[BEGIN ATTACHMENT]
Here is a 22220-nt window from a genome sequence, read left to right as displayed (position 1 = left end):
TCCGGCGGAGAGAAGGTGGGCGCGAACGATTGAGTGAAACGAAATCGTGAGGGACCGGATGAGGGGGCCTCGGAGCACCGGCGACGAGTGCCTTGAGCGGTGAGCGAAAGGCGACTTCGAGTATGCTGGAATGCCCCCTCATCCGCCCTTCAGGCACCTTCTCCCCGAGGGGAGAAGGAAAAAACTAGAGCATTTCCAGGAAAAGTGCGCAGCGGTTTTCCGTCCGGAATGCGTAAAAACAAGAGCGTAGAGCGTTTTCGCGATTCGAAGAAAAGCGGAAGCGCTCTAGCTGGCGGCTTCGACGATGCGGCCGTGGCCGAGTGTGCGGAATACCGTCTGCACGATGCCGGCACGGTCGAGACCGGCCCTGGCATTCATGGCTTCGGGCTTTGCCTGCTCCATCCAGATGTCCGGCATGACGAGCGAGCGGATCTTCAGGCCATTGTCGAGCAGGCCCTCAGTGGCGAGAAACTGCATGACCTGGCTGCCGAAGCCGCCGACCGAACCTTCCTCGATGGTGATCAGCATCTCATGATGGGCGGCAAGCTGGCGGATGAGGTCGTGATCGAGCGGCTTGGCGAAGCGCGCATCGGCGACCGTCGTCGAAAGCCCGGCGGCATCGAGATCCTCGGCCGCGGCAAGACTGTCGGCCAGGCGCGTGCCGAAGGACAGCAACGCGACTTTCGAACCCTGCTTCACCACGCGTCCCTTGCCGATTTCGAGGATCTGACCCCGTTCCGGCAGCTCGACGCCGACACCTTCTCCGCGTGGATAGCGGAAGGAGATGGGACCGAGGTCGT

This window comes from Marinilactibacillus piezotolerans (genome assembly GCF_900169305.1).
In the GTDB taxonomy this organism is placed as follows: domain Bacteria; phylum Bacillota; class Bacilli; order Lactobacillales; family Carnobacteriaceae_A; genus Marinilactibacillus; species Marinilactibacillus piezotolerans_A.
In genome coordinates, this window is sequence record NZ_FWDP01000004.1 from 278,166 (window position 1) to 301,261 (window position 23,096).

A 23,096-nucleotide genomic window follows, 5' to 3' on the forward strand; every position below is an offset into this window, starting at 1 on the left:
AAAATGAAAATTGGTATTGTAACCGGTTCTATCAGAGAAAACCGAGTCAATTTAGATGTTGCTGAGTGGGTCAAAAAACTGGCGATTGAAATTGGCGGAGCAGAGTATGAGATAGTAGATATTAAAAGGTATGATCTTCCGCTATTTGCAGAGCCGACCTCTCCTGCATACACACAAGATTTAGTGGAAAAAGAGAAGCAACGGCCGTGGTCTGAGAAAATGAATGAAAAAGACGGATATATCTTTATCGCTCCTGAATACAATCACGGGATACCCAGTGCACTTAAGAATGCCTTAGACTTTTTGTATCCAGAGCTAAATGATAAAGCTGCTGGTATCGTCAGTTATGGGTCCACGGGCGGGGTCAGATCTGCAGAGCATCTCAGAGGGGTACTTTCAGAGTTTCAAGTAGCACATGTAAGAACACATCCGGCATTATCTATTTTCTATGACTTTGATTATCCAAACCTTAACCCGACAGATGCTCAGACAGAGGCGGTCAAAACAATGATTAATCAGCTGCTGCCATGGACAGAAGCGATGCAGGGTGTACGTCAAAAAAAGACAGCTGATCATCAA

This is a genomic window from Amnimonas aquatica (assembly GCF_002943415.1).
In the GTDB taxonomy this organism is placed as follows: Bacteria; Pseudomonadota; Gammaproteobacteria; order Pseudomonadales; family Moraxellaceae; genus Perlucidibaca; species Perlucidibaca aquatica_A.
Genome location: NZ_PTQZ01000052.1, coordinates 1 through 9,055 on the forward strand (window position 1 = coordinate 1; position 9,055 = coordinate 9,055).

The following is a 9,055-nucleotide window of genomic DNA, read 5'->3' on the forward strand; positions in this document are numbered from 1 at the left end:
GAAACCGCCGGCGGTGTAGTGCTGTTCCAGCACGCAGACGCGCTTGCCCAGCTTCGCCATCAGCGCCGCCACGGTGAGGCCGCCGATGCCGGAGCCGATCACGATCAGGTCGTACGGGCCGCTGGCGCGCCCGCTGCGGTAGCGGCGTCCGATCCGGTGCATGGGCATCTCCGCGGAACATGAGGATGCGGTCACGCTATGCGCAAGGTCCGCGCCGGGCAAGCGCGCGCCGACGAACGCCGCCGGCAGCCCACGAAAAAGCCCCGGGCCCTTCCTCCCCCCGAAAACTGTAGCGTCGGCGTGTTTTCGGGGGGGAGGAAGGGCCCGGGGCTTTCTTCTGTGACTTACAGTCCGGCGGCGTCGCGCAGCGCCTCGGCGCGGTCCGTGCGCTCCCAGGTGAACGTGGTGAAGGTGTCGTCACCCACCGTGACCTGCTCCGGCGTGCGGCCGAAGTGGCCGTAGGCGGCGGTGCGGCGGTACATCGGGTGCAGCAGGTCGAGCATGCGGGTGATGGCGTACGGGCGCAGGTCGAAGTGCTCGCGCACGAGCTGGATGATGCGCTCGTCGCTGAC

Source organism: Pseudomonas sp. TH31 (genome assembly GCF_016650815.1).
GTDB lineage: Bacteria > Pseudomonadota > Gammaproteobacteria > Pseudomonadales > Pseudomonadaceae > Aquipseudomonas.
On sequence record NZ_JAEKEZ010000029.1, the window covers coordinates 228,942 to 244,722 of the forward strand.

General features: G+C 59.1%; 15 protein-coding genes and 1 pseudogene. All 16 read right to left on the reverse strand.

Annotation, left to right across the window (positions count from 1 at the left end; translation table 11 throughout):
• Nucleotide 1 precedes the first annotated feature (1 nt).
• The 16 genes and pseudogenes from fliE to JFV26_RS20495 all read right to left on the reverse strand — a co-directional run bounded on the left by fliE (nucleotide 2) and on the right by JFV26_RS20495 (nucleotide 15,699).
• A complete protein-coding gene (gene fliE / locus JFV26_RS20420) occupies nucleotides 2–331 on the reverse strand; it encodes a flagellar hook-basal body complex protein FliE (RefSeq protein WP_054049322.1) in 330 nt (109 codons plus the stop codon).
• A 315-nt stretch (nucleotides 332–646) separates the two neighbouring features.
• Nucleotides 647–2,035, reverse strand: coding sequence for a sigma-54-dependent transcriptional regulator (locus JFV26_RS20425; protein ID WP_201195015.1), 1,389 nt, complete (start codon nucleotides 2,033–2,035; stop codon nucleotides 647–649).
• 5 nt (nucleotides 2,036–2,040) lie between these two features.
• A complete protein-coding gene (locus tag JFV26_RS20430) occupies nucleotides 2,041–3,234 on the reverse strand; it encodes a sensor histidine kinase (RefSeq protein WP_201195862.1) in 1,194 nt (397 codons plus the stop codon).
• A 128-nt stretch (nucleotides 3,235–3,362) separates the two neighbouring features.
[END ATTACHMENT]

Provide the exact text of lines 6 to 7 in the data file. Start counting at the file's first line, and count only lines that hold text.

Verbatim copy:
A 23,096-nucleotide genomic window follows, 5' to 3' on the forward strand; every position below is an offset into this window, starting at 1 on the left:
AAAATGAAAATTGGTATTGTAACCGGTTCTATCAGAGAAAACCGAGTCAATTTAGATGTTGCTGAGTGGGTCAAAAAACTGGCGATTGAAATTGGCGGAGCAGAGTATGAGATAGTAGATATTAAAAGGTATGATCTTCCGCTATTTGCAGAGCCGACCTCTCCTGCATACACACAAGATTTAGTGGAAAAAGAGAAGCAACGGCCGTGGTCTGAGAAAATGAATGAAAAAGACGGATATATCTTTATCGCTCCTGAATACAATCACGGGATACCCAGTGCACTTAAGAATGCCTTAGACTTTTTGTATCCAGAGCTAAATGATAAAGCTGCTGGTATCGTCAGTTATGGGTCCACGGGCGGGGTCAGATCTGCAGAGCATCTCAGAGGGGTACTTTCAGAGTTTCAAGTAGCACATGTAAGAACACATCCGGCATTATCTATTTTCTATGACTTTGATTATCCAAACCTTAACCCGACAGATGCTCAGACAGAGGCGGTCAAAACAATGATTAATCAGCTGCTGCCATGGACAGAAGCGATGCAGGGTGTACGTCAAAAAAAGACAGCTGATCATCAA